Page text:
Each of the company’s 34 publications has its own URL and website, but they have identical templates. The “About Us” pages, minus a handful that are blank, are all the same too.

The core beliefs of the websites are “in limited government, in the constructive role of the free market and in the rights of citizens to choose the size and scope of their government and what role it should play in their society,” the pages state.

The websites don’t have advertisements, with each page saying funding comes from “advocacy groups who share our beliefs in limited government.”

Email messages sent to the McHenry Times, the Kane County Reporter and Local Labs, which is a public records company owned by Timpone, went unanswered.

Wilcox said sometimes he gets calls from reporters on retainer with the publications, but doesn’t always know which publication will run the stories.

“[The publications] fill a role, but they fill a role that I wish did not exist,” Wilcox said.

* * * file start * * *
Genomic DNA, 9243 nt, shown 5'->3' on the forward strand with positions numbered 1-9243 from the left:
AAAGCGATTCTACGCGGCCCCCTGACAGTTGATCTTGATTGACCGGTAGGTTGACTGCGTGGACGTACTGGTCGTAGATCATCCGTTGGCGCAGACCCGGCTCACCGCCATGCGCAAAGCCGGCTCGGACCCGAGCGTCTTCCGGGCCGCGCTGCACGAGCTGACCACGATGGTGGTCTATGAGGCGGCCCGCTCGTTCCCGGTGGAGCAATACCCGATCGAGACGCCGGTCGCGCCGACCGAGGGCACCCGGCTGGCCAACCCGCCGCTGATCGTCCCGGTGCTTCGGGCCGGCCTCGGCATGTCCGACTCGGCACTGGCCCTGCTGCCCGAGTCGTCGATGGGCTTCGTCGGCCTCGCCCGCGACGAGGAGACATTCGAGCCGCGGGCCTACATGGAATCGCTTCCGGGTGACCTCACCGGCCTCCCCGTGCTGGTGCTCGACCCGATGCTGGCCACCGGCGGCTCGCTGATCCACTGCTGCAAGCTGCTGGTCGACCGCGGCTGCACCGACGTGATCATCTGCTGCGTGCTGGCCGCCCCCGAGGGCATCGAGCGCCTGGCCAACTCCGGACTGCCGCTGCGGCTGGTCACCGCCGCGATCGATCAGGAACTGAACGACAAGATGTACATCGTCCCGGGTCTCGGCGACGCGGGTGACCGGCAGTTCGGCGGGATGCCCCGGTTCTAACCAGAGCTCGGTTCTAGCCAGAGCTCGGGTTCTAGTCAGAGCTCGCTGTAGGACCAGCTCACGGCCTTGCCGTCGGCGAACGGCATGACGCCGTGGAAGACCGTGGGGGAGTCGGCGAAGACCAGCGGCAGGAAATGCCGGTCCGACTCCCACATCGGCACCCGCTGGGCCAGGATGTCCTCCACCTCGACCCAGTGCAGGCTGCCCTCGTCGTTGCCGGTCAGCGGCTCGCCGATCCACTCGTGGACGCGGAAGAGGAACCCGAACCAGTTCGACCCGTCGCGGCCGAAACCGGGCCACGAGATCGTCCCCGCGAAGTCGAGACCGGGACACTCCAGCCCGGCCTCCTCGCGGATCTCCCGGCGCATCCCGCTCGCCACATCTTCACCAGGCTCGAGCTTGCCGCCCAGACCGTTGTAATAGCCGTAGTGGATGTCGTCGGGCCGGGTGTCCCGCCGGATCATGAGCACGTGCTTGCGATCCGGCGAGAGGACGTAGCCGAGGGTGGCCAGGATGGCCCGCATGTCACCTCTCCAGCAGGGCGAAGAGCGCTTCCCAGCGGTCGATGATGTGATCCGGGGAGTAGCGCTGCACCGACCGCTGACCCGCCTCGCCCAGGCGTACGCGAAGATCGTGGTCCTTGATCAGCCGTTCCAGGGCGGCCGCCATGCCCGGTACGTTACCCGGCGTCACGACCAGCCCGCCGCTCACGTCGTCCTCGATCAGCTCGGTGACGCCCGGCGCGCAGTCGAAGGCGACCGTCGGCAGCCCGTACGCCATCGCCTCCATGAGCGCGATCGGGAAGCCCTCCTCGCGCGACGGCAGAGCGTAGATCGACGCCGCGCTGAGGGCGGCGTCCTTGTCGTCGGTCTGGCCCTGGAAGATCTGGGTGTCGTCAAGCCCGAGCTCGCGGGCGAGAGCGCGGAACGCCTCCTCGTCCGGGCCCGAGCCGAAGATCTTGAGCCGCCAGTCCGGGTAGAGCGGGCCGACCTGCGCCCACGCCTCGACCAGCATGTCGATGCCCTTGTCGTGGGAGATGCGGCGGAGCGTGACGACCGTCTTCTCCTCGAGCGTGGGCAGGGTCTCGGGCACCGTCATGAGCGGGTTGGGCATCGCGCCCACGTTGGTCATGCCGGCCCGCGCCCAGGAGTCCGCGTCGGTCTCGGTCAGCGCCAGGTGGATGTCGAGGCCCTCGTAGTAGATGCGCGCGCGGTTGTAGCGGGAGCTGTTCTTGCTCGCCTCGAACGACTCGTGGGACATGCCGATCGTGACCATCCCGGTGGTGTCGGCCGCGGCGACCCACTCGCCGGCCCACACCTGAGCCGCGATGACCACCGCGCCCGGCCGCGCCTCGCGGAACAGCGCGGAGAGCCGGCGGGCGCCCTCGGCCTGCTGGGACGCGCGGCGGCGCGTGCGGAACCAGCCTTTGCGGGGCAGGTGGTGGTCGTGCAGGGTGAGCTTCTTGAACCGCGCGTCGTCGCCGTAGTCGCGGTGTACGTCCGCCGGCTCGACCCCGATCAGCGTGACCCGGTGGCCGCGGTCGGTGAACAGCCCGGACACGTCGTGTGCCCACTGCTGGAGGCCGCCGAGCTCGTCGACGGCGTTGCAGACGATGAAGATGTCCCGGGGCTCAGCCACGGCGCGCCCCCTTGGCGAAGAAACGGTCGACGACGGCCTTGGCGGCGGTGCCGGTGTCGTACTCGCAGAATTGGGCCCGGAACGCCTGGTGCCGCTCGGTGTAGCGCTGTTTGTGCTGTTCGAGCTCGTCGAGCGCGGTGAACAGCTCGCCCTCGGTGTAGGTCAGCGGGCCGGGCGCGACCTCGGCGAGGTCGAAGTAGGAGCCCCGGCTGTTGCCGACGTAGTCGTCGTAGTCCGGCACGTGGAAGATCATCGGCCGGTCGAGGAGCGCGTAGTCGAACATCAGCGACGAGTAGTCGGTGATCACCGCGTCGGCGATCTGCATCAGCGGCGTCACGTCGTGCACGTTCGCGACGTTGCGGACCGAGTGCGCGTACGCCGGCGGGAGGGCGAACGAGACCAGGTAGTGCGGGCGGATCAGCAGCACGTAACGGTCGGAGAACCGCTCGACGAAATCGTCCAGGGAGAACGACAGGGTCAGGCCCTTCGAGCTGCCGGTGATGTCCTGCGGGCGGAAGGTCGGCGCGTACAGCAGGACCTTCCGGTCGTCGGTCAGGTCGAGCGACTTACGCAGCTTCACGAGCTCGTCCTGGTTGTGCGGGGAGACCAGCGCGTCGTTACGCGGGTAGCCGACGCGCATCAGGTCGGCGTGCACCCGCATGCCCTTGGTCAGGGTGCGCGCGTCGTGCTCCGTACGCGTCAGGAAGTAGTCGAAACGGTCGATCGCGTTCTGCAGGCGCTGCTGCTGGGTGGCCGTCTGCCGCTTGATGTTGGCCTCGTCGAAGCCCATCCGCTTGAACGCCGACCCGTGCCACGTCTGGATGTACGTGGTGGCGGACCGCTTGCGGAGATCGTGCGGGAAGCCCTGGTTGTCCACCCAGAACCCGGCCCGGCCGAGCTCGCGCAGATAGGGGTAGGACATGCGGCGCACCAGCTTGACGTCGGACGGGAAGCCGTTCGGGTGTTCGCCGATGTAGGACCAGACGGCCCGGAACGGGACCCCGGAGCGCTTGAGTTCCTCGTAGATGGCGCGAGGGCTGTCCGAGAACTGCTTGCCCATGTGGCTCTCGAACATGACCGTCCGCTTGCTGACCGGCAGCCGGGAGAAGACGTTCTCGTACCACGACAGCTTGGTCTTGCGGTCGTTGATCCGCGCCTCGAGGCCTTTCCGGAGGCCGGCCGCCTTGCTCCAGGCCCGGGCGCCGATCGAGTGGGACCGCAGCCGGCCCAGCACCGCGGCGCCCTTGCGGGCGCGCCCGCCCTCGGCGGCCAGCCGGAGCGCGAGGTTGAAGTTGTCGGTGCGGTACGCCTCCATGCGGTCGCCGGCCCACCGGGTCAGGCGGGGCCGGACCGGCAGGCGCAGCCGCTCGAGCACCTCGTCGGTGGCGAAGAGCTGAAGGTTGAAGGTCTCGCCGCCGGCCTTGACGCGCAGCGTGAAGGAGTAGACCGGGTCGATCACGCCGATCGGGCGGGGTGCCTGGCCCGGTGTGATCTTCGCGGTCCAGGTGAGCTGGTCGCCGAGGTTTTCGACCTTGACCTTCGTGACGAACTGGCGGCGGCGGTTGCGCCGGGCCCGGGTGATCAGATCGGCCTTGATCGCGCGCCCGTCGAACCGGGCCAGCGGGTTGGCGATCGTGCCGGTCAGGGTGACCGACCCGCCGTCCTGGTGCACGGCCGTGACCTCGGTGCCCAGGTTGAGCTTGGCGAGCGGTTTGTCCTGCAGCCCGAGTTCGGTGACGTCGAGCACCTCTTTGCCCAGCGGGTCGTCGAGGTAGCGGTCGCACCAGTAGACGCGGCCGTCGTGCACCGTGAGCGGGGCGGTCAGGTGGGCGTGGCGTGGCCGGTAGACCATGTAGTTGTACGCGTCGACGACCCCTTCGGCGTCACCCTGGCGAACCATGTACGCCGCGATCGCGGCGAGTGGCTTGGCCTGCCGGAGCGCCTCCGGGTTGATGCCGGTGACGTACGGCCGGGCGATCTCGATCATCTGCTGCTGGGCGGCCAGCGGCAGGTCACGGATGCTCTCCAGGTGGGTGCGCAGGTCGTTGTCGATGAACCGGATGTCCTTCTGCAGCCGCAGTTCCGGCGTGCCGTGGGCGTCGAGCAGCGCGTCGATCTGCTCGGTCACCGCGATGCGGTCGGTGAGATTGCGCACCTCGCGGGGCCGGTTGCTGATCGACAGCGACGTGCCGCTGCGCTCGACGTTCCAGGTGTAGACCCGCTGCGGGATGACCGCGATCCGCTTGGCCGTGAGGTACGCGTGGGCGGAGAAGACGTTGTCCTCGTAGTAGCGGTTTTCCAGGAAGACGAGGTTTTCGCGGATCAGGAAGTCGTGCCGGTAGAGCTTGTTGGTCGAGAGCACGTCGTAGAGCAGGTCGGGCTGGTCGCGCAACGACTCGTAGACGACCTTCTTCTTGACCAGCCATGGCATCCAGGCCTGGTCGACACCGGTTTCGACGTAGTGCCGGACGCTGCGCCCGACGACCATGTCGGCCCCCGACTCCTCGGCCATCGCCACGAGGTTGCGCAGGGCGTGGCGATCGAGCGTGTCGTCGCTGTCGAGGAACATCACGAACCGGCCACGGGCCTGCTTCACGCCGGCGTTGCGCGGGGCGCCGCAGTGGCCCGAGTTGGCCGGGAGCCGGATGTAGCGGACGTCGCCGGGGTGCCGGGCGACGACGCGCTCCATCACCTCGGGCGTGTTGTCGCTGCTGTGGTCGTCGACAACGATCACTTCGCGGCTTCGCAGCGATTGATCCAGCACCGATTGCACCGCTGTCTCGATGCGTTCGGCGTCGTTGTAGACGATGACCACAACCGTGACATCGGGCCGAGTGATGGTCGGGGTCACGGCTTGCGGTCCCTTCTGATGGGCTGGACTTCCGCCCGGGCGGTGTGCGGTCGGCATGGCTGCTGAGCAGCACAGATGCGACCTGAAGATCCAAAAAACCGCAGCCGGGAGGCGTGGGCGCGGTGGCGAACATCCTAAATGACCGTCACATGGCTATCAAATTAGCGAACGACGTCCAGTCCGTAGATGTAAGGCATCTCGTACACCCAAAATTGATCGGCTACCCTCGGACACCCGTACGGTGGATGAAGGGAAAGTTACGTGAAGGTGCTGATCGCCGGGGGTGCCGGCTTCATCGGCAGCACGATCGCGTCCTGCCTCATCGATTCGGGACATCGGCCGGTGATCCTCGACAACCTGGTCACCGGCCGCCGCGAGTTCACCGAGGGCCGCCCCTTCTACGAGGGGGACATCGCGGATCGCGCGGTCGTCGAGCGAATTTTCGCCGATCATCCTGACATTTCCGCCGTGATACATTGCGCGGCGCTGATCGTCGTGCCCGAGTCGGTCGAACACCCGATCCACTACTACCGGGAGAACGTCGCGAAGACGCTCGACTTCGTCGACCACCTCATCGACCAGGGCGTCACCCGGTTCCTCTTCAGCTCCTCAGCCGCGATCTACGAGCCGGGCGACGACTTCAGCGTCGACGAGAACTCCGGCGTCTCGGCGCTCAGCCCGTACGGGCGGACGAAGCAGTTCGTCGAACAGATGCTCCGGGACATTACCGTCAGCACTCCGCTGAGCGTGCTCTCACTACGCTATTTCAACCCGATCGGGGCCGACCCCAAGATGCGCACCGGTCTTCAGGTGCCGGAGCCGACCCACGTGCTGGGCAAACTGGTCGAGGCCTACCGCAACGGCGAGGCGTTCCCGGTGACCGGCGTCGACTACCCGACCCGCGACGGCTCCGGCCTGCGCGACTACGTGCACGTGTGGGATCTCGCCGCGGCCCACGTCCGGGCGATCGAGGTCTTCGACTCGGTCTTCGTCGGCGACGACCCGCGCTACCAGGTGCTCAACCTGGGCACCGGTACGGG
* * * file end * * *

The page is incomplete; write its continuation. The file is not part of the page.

Other officials have taken aim at the publications for spreading what they consider to be misinformation.

Pritzker was asked about the publications at an unrelated news conference on Sept. 8 in Harvey. He called their content “complete hogwash” centered around racist messaging.

“It’s clearly all about the idea that … Black people are threatening your way of life,” he said of the publications. “That’s essentially what [Proft] is putting in these publications. It’s a scare tactic. It’s meant to have people concerned about their safety.”

Pritzker also tied the work to his gubernatorial opponent Republican Darren Bailey, on whose behalf he alleged Proft is working.

Bailey, who on Proft’s radio show has commented favorably about the mailings, could not be reached for comment.

In response to Pritzker’s comments, Proft on his Twitter account challenged Pritzker to name “one specific item in the newspaper you excoriate that is untrue or inaccurate.” He added in another tweet that being called racist by Pritzker is like “being called ugly by a frog.”